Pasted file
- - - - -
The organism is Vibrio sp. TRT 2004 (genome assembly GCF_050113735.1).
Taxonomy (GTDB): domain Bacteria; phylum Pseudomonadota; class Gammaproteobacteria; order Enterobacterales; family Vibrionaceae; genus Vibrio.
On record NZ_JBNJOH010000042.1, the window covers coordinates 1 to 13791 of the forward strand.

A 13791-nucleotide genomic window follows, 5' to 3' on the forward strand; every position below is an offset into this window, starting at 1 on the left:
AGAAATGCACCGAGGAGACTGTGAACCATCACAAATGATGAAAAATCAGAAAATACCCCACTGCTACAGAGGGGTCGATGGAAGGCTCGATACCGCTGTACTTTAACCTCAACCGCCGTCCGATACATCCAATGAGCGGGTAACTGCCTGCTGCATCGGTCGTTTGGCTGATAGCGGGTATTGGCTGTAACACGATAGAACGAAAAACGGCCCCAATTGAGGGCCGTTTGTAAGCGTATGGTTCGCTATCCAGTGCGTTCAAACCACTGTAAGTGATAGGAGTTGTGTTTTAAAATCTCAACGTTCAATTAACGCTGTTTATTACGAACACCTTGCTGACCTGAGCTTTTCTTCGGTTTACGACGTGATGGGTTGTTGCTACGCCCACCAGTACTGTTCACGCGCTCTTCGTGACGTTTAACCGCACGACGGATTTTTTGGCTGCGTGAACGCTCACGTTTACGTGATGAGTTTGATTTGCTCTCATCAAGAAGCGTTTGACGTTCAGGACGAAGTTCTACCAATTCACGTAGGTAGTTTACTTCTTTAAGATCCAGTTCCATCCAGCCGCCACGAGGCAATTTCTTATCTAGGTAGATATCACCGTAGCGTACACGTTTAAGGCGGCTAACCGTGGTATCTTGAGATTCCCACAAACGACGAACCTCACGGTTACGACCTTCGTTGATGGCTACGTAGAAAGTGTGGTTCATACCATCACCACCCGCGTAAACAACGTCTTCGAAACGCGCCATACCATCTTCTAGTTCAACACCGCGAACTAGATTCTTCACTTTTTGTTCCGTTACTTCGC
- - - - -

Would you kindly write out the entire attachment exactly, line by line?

The organism is Vibrio sp. TRT 2004 (genome assembly GCF_050113735.1).
Taxonomy (GTDB): domain Bacteria; phylum Pseudomonadota; class Gammaproteobacteria; order Enterobacterales; family Vibrionaceae; genus Vibrio.
On record NZ_JBNJOH010000042.1, the window covers coordinates 1 to 13791 of the forward strand.

A 13791-nucleotide genomic window follows, 5' to 3' on the forward strand; every position below is an offset into this window, starting at 1 on the left:
AGAAATGCACCGAGGAGACTGTGAACCATCACAAATGATGAAAAATCAGAAAATACCCCACTGCTACAGAGGGGTCGATGGAAGGCTCGATACCGCTGTACTTTAACCTCAACCGCCGTCCGATACATCCAATGAGCGGGTAACTGCCTGCTGCATCGGTCGTTTGGCTGATAGCGGGTATTGGCTGTAACACGATAGAACGAAAAACGGCCCCAATTGAGGGCCGTTTGTAAGCGTATGGTTCGCTATCCAGTGCGTTCAAACCACTGTAAGTGATAGGAGTTGTGTTTTAAAATCTCAACGTTCAATTAACGCTGTTTATTACGAACACCTTGCTGACCTGAGCTTTTCTTCGGTTTACGACGTGATGGGTTGTTGCTACGCCCACCAGTACTGTTCACGCGCTCTTCGTGACGTTTAACCGCACGACGGATTTTTTGGCTGCGTGAACGCTCACGTTTACGTGATGAGTTTGATTTGCTCTCATCAAGAAGCGTTTGACGTTCAGGACGAAGTTCTACCAATTCACGTAGGTAGTTTACTTCTTTAAGATCCAGTTCCATCCAGCCGCCACGAGGCAATTTCTTATCTAGGTAGATATCACCGTAGCGTACACGTTTAAGGCGGCTAACCGTGGTATCTTGAGATTCCCACAAACGACGAACCTCACGGTTACGACCTTCGTTGATGGCTACGTAGAAAGTGTGGTTCATACCATCACCACCCGCGTAAACAACGTCTTCGAAACGCGCCATACCATCTTCTAGTTCAACACCGCGAACTAGATTCTTCACTTTTTGTTCCGTTACTTCGC